Documentation outside of the code is useful but not mandatory. I can be used to convey principles and choices made. It can help to explain 'why' and 'what', not 'how'. This kind of documentation is only something you can write when you entering a stability phase, not before.  Our Nooku guides are just that, they will answer 'why' and 'what'. They won't teach you how. 

If after reading the code, API and guides (if available) you still cannot get started, then you need to up your skill level, or find another tool. It's that simple really.

Why ? Because we are not building products, we are sharing code. It's a gift economy, not a cacapitalistic economy. Don't expect us to give, if you are not able to give back. That's not how it works. 

Finaly, if you consider Lavarel to be the next thing for PHP, Anahita is definitly not for you. That's like trying to compete in an F1 race with a threewheeler.
2 people liked this
Andrea Torre
Andrea Torre
September 06 2014 Permalink
@johanjanssens thank you for your direct contribution.

I partially disagree with you.

"Partially" — because I have learned to avoid absolute expressions like "100%", they do not help me to stay open-minded.

The spirit of my debate is to question what I consider not that clear in order to be constructive (and yes, even what is now considered obvious by everyone).

About Laravel: I never said #Laravel is the next thing for PHP.

I simply said that mean.io (and similar) represents a kind of stack that is becoming popular even among PHP developers — but with Laravel instead of ExpressJS.

Laravel, the #opensource three-wheeler, has got almost 4.000 forks on GitHub and my observation was just about the concept of popularity and not about "Nooku vs. Laravel" (I've never even written the word #Nooku in this thread; for some reason I think that your reaction was slightly emotional).

About documentation: "Documentation outside of the code is not mandatory" sounds like a statement. 

I prefer to merely observe the reality as it is: open source projects are only as strong as communities behind them. They need lively communities to succeed, which often are encouraged by a proper documentation and an increasing "bus factor".

In other words, I'm not sure that properly written code + modern IDE is enought to grow vibrant and large communities of developers.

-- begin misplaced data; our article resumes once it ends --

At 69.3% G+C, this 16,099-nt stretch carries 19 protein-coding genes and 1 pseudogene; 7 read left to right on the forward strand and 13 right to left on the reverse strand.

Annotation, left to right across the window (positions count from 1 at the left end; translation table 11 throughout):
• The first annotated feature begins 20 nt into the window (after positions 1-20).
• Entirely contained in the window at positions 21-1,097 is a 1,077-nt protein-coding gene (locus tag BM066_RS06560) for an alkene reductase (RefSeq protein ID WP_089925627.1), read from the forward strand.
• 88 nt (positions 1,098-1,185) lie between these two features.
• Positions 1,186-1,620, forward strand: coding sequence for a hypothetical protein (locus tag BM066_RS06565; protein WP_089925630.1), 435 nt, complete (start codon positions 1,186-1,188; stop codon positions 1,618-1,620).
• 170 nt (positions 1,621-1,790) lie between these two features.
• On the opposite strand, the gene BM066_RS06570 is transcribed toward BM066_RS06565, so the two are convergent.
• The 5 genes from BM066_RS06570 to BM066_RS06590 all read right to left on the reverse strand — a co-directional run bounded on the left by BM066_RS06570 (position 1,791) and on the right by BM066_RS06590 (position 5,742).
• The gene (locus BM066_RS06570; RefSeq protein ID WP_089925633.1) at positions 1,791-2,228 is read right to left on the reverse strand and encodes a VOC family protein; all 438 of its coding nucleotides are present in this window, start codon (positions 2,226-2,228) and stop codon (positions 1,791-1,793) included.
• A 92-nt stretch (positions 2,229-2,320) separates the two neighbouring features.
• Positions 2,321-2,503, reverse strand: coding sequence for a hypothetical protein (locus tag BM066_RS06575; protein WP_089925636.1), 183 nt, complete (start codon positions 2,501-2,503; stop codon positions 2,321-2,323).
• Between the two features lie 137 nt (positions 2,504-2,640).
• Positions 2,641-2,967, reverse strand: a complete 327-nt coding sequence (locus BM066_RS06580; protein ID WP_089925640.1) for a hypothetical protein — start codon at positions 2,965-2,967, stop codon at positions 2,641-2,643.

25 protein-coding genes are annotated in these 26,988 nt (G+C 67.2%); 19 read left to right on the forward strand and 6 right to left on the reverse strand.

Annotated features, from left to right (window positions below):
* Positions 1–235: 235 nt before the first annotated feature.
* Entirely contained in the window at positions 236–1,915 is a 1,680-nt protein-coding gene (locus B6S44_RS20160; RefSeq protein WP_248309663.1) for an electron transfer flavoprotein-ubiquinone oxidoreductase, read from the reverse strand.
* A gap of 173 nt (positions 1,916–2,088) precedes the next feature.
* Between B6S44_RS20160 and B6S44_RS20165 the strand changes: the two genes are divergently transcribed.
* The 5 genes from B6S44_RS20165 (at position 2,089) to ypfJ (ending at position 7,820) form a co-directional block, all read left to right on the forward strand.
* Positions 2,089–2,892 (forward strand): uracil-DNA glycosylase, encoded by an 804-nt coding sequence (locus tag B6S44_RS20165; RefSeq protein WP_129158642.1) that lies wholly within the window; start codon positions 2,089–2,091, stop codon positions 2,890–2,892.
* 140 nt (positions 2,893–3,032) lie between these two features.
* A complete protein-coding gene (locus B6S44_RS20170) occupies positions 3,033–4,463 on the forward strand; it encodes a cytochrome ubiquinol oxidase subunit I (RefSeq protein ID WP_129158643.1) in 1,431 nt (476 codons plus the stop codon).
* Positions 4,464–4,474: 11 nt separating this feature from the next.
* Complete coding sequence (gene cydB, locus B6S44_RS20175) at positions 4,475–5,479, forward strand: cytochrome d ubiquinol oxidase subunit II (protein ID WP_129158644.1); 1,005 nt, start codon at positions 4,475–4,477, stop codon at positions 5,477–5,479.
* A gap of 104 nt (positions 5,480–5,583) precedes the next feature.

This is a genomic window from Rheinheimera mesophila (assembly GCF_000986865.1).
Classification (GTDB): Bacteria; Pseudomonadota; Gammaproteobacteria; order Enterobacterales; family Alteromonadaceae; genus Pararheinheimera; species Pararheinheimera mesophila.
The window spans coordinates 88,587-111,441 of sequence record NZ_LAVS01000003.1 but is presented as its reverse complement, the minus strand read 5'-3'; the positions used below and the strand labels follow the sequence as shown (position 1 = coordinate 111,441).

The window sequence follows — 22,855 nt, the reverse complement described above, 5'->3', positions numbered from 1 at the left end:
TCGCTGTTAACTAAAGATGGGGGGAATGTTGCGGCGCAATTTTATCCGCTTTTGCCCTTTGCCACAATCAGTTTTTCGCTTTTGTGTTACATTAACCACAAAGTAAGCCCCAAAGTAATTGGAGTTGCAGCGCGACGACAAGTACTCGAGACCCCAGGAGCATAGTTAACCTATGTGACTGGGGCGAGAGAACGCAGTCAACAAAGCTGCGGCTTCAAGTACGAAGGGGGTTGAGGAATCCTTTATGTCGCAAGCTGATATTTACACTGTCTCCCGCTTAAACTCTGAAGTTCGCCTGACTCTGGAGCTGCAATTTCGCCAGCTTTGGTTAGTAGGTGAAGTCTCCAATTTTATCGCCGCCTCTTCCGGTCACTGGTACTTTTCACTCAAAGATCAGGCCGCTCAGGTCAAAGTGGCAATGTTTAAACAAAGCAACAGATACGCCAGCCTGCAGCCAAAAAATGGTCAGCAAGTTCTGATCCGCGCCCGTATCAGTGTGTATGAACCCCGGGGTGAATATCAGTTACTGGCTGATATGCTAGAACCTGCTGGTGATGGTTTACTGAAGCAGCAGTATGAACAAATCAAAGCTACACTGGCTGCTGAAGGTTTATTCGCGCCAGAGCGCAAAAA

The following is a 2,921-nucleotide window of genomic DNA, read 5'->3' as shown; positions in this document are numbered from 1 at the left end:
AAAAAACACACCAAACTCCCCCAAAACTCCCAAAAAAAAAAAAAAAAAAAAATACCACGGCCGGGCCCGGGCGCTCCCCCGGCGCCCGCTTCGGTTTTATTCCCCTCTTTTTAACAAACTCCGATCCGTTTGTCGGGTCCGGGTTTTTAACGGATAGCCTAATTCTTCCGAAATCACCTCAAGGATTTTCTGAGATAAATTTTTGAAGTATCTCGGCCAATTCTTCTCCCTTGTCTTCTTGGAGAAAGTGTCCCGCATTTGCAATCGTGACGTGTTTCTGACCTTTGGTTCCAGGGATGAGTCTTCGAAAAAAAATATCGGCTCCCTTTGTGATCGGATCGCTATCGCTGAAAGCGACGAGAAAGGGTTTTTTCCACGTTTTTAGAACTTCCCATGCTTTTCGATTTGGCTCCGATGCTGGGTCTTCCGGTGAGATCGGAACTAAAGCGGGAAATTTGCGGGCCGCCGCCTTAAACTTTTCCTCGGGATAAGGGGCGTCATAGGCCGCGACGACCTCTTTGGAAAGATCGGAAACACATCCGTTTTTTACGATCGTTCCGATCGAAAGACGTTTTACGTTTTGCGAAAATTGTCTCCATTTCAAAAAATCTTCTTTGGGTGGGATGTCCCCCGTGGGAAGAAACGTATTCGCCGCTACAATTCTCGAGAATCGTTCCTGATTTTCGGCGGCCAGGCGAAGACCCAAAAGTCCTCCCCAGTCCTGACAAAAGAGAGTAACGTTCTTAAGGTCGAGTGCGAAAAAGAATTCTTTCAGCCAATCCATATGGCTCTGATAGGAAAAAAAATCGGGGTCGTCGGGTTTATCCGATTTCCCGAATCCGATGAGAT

About "The Cathedral and the Bazaar": I'll quote 3 points from the essay (among the 19 lessons learned by Eric S. Raymond):


Point 6: "Treating your users as co-developers is your least-hassle route to rapid code improvement and effective debugging."Point 7: "Release early. Release often. And listen to your customers."Point 8: "Given a large enough beta-tester and co-developer base, almost every problem will be characterized quickly and the fix obvious to someone."

I hope some of what I wrote makes sense.

@Rastin thank you for proposing a plan.

Andrea
Johan Janssens
Johan Janssens
September 06 2014 Permalink
About emotions : Of course my reaction is emotional. I'm motivated by passion and purpose. 

We are open source developers, not horses. We are not driven by maximizing profit, but maximzing purpose. To do so we leave our suits at the door and replace them with a great dose of passion. 

About Lavarel : I will quote Tom Dale here :  "If you use a PHP framework based on popularity you deserve what you get."

Open source is not a popularity contest.  It's about the right tool for the right job and 99% of the time the right tool depends on the skillset of the developer. There simply are more less skilled developers then skilled ones. Easy math.

About success : I again disagree with you that open source projects are only as strong as the communities behind it and need them to succeed. 

The opposite is actually true. The more people work on code the lower the quality of that code. Or the bigger the community the less success.

Open source success is not measure in use. The success simply comes from the act of making the code available under an OS license combined with the commitment of the developer to maintain that code, either alone or through contributions from others.

About Catedral and Bazaar : 

- A co-developer is someone who can understand the code without the need for documentation or additional guidance. Someone who needs additional guidance will only be able to 'use' not contribute or improve.

-  Customers as in co-developers, people who can 'give' time and code back to you. Not customers in the traditional sense of the word. They cannot give, they can only pay you.

- See above, this is not true.

Rastin is a great example of a co-developer. He understands Nooku without ever having read ane line of documentation. He understood the code, scratch his own itch and build Anahita. By doing so he is contributing the success of the whole. I can in turn re-use his code and build further upon it. 

To be frank, proposals/ideas are a waste of time. We have saved the world 3 times over already with those. Scratch you own itch, make it happen, then talk about it. 

Johan
Rastin Mehr liked this
Andrea Torre
Andrea Torre
September 06 2014 Permalink
Johan I'm really sorry you consider this proposal/thread a waste of time.

I think this conversation is about ideas, #knowledgeSharing and passion, which combined with #execution can sometimes result in significant outcome.

About Laravel:  I'm surprised that you keep misrepresenting my words. It was not a judgment on the quality of #Larvel — it was a observation about the mean.io stack and the popularity of Laravel in that specific context.

About success: Anahita is an amazing project and I agree with you: @Rastin is a great example of a co-developer.

5 years ago the factor that represents the measurement of the concentration of information in key members of #Anahita was = 2.

Today this factor is = 1 ( @asanieyan left the project ).

If it became zero for any reason, the success of this specific project might be compromised. Easy math. Code alone is not enough.

Also, this is a deterrent for early adoption and both #Nooku and Anahita have come to light by proposing a program for early adopters a few years ago.

I still believe that an #openSource project depends on the community's size, capacity, and needs. This is just my opinion, which you are of course free to disregard completely.

Happy Sunday,

Andrea